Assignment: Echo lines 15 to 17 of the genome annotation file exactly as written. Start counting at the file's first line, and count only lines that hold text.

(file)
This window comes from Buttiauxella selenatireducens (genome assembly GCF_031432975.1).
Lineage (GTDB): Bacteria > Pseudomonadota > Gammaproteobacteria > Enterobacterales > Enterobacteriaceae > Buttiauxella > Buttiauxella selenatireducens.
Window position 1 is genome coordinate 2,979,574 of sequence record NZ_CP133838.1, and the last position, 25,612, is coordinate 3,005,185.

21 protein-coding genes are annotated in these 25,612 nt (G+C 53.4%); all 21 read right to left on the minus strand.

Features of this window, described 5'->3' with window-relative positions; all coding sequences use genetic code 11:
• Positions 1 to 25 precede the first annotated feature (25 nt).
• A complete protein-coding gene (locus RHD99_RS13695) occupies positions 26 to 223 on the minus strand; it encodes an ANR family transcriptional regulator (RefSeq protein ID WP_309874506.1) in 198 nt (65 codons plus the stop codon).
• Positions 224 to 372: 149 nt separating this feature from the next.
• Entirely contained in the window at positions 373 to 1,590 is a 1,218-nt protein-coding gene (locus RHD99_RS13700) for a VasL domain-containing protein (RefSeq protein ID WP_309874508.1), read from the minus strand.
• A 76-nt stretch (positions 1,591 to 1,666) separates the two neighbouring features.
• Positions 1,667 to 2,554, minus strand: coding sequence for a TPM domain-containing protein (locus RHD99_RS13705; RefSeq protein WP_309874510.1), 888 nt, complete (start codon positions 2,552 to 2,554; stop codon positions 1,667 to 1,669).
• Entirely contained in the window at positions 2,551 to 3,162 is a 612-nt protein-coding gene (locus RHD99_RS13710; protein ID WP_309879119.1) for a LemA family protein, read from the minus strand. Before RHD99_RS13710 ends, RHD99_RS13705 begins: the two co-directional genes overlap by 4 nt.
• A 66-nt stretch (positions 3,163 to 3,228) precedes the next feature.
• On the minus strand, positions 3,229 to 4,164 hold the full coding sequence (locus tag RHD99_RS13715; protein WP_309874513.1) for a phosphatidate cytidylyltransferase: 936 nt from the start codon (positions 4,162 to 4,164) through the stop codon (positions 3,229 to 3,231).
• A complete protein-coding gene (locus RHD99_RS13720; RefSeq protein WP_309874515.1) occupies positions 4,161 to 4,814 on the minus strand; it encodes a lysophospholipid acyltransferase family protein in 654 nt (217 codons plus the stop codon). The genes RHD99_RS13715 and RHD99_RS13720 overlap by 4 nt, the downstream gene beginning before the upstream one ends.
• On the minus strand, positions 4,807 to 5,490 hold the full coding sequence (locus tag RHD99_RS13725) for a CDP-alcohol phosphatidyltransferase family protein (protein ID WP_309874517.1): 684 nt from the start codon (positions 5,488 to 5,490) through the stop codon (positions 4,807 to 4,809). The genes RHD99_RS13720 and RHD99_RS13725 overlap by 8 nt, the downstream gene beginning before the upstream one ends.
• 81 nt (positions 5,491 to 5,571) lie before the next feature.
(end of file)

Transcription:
• A complete protein-coding gene (locus RHD99_RS13720; RefSeq protein WP_309874515.1) occupies positions 4,161 to 4,814 on the minus strand; it encodes a lysophospholipid acyltransferase family protein in 654 nt (217 codons plus the stop codon). The genes RHD99_RS13715 and RHD99_RS13720 overlap by 4 nt, the downstream gene beginning before the upstream one ends.
• On the minus strand, positions 4,807 to 5,490 hold the full coding sequence (locus tag RHD99_RS13725) for a CDP-alcohol phosphatidyltransferase family protein (protein ID WP_309874517.1): 684 nt from the start codon (positions 5,488 to 5,490) through the stop codon (positions 4,807 to 4,809). The genes RHD99_RS13720 and RHD99_RS13725 overlap by 8 nt, the downstream gene beginning before the upstream one ends.
• 81 nt (positions 5,491 to 5,571) lie before the next feature.